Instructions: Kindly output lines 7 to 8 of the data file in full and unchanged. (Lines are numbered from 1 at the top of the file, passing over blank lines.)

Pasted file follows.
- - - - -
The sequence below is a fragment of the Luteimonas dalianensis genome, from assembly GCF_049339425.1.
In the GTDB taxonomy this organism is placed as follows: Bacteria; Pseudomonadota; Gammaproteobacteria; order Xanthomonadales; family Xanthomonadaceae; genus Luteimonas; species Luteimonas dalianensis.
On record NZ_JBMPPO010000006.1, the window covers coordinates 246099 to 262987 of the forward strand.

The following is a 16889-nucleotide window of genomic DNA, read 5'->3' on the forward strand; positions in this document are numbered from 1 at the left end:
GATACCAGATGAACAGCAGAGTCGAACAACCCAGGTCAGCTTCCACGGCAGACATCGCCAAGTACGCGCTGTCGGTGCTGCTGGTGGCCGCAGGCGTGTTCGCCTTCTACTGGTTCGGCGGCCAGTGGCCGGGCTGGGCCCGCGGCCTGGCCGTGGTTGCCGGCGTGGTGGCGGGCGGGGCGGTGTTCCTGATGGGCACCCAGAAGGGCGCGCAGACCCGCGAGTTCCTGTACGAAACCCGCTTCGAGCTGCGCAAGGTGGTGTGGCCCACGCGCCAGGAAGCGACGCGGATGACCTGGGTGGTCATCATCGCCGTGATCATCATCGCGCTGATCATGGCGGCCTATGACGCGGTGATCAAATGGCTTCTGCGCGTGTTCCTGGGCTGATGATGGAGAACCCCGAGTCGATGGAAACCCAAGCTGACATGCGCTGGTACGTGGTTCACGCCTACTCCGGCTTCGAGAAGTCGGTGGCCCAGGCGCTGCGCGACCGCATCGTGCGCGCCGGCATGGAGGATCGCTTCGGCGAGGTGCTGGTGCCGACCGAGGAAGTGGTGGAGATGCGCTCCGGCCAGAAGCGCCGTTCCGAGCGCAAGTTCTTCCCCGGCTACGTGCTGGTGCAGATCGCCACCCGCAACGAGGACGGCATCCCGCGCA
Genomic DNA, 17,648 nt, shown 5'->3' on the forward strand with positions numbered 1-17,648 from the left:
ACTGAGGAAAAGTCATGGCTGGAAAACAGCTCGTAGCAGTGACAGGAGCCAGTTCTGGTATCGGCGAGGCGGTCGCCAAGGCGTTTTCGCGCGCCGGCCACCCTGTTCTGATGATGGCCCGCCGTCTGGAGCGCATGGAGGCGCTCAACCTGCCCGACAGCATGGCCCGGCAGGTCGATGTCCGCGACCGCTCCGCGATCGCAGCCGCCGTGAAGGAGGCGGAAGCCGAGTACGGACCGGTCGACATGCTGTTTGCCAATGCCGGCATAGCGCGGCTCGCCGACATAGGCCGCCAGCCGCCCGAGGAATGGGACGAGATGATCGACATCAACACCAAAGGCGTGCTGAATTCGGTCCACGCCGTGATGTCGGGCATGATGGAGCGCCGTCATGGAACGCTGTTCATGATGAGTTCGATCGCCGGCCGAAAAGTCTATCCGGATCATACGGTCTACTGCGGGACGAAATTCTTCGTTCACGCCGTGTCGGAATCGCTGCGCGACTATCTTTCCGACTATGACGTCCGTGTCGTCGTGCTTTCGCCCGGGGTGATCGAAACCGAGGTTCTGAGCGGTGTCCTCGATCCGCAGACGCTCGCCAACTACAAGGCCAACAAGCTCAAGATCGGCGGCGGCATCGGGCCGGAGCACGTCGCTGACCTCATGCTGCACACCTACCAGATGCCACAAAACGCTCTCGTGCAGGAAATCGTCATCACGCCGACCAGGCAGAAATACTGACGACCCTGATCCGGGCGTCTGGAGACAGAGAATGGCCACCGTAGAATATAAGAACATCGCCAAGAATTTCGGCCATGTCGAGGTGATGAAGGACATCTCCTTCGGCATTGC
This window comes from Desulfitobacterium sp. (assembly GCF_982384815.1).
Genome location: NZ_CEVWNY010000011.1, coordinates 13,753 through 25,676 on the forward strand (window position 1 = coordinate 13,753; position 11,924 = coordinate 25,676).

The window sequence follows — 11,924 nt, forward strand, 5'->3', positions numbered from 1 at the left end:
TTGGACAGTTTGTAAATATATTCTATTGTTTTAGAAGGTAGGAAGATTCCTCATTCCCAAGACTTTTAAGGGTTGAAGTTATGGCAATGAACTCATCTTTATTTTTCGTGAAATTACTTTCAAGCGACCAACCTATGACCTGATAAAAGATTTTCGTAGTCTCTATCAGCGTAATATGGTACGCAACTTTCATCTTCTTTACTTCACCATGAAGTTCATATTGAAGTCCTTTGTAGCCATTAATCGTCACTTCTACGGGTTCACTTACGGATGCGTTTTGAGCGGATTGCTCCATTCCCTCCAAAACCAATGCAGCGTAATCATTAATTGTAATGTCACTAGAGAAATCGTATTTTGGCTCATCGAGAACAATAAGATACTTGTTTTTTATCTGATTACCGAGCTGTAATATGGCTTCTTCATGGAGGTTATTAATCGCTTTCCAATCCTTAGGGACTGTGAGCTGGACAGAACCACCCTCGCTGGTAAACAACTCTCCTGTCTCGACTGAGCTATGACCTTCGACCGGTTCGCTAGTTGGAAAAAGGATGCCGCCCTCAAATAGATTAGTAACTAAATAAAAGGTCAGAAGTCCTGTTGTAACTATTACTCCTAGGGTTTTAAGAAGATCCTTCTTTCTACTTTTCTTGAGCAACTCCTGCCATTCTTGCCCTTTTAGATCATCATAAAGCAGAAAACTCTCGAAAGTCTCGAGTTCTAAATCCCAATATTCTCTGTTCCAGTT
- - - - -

ACTGAGGAAAAGTCATGGCTGGAAAACAGCTCGTAGCAGTGACAGGAGCCAGTTCTGGTATCGGCGAGGCGGTCGCCAAGGCGTTTTCGCGCGCCGGCCACCCTGTTCTGATGATGGCCCGCCGTCTGGAGCGCATGGAGGCGCTCAACCTGCCCGACAGCATGGCCCGGCAGGTCGATGTCCGCGACCGCTCCGCGATCGCAGCCGCCGTGAAGGAGGCGGAAGCCGAGTACGGACCGGTCGACATGCTGTTTGCCAATGCCGGCATAGCGCGGCTCGCCGACATAGGCCGCCAGCCGCCCGAGGAATGGGACGAGATGATCGACATCAACACCAAAGGCGTGCTGAATTCGGTCCACGCCGTGATGTCGGGCATGATGGAGCGCCGTCATGGAACGCTGTTCATGATGAGTTCGATCGCCGGCCGAAAAGTCTATCCGGATCATACGGTCTACTGCGGGACGAAATTCTTCGTTCACGCCGTGTCGGAATCGCTGCGCGACTATCTTTCCGACTATGACGTCCGTGTCGTCGTGCTTTCGCCCGGGGTGATCGAAACCGAGGTTCTGAGCGGTGTCCTCGATCCGCAGACGCTCGCCAACTACAAGGCCAACAAGCTCAAGATCGGCGGCGGCATCGGGCCGGAGCACGTCGCTGACCTCATGCTGCACACCTACCAGATGCCACAAAACGCTCTCGTGCAGGAAATCGTCATCACGCCGACCAGGCAGAAATACTGACGACCCTGATCCGGGCGTCTGGAGACAGAGAATGGCCACCGTAGAATATAAGAACATCGCCAAGAATTTCGGCCATGTCGAGGTGATGAAGGACATCTCCTTCGGCATTGC
This window comes from Desulfitobacterium sp. (assembly GCF_982384815.1).